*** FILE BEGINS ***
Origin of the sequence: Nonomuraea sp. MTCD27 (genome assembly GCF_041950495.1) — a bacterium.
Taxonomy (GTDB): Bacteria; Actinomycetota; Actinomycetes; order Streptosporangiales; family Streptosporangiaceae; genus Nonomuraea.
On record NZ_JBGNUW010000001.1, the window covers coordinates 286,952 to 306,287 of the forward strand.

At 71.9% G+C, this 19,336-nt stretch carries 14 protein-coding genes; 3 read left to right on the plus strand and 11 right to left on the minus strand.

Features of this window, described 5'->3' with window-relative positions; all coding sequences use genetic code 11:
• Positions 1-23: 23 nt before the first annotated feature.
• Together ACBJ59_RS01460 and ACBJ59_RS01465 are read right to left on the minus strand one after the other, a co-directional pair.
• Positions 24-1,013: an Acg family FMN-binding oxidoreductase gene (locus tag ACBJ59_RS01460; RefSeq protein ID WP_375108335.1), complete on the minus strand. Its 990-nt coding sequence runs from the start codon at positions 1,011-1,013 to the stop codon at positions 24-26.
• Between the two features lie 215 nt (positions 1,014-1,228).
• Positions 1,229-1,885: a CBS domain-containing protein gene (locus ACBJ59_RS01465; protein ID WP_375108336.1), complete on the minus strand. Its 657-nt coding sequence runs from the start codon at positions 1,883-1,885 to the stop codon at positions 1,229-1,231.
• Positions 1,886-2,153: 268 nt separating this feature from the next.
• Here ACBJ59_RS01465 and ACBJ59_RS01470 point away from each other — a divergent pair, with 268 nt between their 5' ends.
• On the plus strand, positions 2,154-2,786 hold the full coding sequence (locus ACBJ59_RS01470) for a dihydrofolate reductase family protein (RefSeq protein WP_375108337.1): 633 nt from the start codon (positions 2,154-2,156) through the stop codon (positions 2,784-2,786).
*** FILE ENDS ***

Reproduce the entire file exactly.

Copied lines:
Origin of the sequence: Nonomuraea sp. MTCD27 (genome assembly GCF_041950495.1) — a bacterium.
Taxonomy (GTDB): Bacteria; Actinomycetota; Actinomycetes; order Streptosporangiales; family Streptosporangiaceae; genus Nonomuraea.
On record NZ_JBGNUW010000001.1, the window covers coordinates 286,952 to 306,287 of the forward strand.

At 71.9% G+C, this 19,336-nt stretch carries 14 protein-coding genes; 3 read left to right on the plus strand and 11 right to left on the minus strand.

Features of this window, described 5'->3' with window-relative positions; all coding sequences use genetic code 11:
• Positions 1-23: 23 nt before the first annotated feature.
• Together ACBJ59_RS01460 and ACBJ59_RS01465 are read right to left on the minus strand one after the other, a co-directional pair.
• Positions 24-1,013: an Acg family FMN-binding oxidoreductase gene (locus tag ACBJ59_RS01460; RefSeq protein ID WP_375108335.1), complete on the minus strand. Its 990-nt coding sequence runs from the start codon at positions 1,011-1,013 to the stop codon at positions 24-26.
• Between the two features lie 215 nt (positions 1,014-1,228).
• Positions 1,229-1,885: a CBS domain-containing protein gene (locus ACBJ59_RS01465; protein ID WP_375108336.1), complete on the minus strand. Its 657-nt coding sequence runs from the start codon at positions 1,883-1,885 to the stop codon at positions 1,229-1,231.
• Positions 1,886-2,153: 268 nt separating this feature from the next.
• Here ACBJ59_RS01465 and ACBJ59_RS01470 point away from each other — a divergent pair, with 268 nt between their 5' ends.
• On the plus strand, positions 2,154-2,786 hold the full coding sequence (locus ACBJ59_RS01470) for a dihydrofolate reductase family protein (RefSeq protein WP_375108337.1): 633 nt from the start codon (positions 2,154-2,156) through the stop codon (positions 2,784-2,786).